User Simulators are one of the major tools that enable offline training of task-oriented dialogue systems. For this task the Agenda-Based User Simulator (ABUS) is often used. The ABUS is based on hand-crafted rules and its output is in semantic form. Issues arise from both properties such as limited diversity and the inability to interface a text-level belief tracker. This paper introduces the Neural User Simulator (NUS) whose behaviour is learned from a corpus and which generates natural language, hence needing a less labelled dataset than simulators generating a semantic output. In comparison to much of the past work on this topic, which evaluates user simulators on corpus-based metrics, we use the NUS to train the policy of a reinforcement learning based Spoken Dialogue System. The NUS is compared to the ABUS by evaluating the policies that were trained using the simulators. Cross-model evaluation is performed i.e. training on one simulator and testing on the other. Furthermore, the trained policies are tested on real users. In both evaluation tasks the NUS outperformed the ABUS.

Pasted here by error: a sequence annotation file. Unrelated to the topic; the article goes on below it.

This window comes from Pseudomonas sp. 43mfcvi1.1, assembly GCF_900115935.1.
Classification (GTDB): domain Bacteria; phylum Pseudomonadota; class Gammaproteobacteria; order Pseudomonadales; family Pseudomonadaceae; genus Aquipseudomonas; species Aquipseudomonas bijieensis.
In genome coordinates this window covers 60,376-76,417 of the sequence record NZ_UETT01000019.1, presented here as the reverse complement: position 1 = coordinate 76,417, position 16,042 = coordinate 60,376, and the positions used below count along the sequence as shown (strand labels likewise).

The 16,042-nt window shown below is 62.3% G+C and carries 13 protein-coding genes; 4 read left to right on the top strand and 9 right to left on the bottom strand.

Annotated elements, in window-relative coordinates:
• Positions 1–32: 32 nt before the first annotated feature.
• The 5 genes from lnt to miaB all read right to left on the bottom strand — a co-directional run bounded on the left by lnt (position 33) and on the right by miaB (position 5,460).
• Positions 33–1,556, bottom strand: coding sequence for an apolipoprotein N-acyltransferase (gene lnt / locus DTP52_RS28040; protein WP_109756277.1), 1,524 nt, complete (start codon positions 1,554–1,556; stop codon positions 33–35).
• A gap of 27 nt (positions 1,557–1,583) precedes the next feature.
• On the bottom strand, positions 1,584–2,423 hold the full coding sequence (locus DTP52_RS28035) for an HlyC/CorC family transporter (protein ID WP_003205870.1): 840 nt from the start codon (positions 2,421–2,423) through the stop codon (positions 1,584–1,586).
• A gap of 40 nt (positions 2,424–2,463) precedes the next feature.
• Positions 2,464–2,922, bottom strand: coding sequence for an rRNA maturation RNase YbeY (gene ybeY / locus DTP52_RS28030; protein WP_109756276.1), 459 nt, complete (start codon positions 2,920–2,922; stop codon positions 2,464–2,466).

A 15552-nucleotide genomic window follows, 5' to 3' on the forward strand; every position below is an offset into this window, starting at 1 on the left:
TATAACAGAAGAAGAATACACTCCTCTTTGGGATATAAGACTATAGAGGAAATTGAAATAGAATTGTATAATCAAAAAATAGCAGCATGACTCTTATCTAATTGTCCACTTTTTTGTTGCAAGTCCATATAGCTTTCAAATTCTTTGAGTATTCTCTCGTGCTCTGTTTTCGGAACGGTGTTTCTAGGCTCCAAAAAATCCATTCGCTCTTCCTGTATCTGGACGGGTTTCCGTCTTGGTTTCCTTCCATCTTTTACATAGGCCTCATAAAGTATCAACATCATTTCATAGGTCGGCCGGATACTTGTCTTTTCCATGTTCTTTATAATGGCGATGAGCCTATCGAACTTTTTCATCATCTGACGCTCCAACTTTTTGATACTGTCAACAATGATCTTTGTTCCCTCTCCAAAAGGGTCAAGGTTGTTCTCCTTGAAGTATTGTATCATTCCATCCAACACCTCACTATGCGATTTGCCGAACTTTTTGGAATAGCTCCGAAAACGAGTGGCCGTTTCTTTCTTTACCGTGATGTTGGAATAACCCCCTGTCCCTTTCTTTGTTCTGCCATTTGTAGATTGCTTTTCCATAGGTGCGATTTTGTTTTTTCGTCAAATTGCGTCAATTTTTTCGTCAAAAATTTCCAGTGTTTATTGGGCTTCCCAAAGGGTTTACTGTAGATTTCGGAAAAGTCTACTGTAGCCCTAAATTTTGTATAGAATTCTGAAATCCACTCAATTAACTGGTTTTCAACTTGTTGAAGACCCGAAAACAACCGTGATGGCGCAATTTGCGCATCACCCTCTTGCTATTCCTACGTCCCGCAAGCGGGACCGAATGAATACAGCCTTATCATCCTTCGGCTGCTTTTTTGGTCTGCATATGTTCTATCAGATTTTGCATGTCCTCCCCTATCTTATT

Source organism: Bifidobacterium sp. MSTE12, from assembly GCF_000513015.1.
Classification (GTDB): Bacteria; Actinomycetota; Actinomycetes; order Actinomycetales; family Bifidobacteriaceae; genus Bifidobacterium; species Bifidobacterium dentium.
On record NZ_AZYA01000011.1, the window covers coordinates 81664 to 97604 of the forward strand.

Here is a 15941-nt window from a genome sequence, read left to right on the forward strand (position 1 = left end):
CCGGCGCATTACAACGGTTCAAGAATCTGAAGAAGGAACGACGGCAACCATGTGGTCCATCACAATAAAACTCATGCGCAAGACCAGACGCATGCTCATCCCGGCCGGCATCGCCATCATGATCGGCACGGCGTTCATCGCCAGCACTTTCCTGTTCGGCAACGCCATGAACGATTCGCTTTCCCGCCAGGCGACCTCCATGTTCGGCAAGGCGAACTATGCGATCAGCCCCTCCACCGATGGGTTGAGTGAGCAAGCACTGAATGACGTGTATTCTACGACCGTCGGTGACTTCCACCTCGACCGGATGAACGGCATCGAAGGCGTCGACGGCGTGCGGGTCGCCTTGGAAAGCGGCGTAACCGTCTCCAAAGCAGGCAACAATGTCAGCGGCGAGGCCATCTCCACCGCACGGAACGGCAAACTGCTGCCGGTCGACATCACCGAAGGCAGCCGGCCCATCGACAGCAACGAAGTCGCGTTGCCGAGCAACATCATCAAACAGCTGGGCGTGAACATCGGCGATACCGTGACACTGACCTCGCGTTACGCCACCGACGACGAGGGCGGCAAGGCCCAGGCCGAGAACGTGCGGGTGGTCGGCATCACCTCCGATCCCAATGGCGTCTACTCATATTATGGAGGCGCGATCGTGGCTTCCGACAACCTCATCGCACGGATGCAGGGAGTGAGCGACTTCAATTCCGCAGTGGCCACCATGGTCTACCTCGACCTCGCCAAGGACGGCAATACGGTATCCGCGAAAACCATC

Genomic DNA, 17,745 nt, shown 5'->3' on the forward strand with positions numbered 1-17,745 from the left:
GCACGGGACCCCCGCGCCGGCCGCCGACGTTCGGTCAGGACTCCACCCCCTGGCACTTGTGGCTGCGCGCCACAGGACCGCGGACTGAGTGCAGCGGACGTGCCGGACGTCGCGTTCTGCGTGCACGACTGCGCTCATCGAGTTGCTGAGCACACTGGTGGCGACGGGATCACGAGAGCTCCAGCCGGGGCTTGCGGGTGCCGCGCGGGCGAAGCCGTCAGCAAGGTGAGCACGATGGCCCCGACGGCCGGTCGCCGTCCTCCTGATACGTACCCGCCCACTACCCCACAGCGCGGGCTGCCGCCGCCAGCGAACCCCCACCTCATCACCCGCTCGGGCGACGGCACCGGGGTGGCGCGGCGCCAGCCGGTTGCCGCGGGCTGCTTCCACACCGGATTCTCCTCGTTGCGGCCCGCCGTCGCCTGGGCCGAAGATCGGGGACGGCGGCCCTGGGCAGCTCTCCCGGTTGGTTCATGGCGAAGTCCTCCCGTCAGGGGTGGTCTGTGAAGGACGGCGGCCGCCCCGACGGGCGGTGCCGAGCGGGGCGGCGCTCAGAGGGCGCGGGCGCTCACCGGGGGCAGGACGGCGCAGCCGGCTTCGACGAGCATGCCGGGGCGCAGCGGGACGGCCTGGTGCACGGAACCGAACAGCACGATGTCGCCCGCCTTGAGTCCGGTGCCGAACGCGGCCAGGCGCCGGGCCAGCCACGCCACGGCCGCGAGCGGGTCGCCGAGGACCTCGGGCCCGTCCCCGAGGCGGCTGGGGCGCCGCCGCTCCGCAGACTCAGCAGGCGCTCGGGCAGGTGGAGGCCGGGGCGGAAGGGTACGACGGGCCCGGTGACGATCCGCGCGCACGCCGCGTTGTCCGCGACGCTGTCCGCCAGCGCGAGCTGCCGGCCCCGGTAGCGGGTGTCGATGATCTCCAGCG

Goal-oriented dialogue systems typically rely on components specifically developed for a single task or domain. This limits such systems in two different ways: If there is an update in the task domain, the dialogue system usually needs to be updated or completely re-trained. It is also harder to extend such dialogue systems to different and multiple domains. The dialogue state tracker in conventional dialogue systems is one such component - it is usually designed to fit a well-defined application domain. For example, it is common for a state variable to be a categorical distribution over a manually-predefined set of entities (Henderson et al., 2013), resulting in an inflexible and hard-to-extend dialogue system. In this paper, we propose a new approach for dialogue state tracking that can generalize well over multiple domains without incorporating any domain-specific knowledge. Under this framework, discrete dialogue state variables are learned independently and the information of a predefined set of possible values for dialogue state variables is not required. Furthermore, it enables adding arbitrary dialogue context as features and allows for multiple values to be associated with a single state variable. These characteristics make it much easier to expand the dialogue state space. We evaluate our framework using the widely used dialogue state tracking challenge data set (DSTC2) and show that our framework yields competitive results with other state-of-the-art results despite incorporating little domain knowledge. We also show that this framework can benefit from widely available external resources such as pre-trained word embeddings.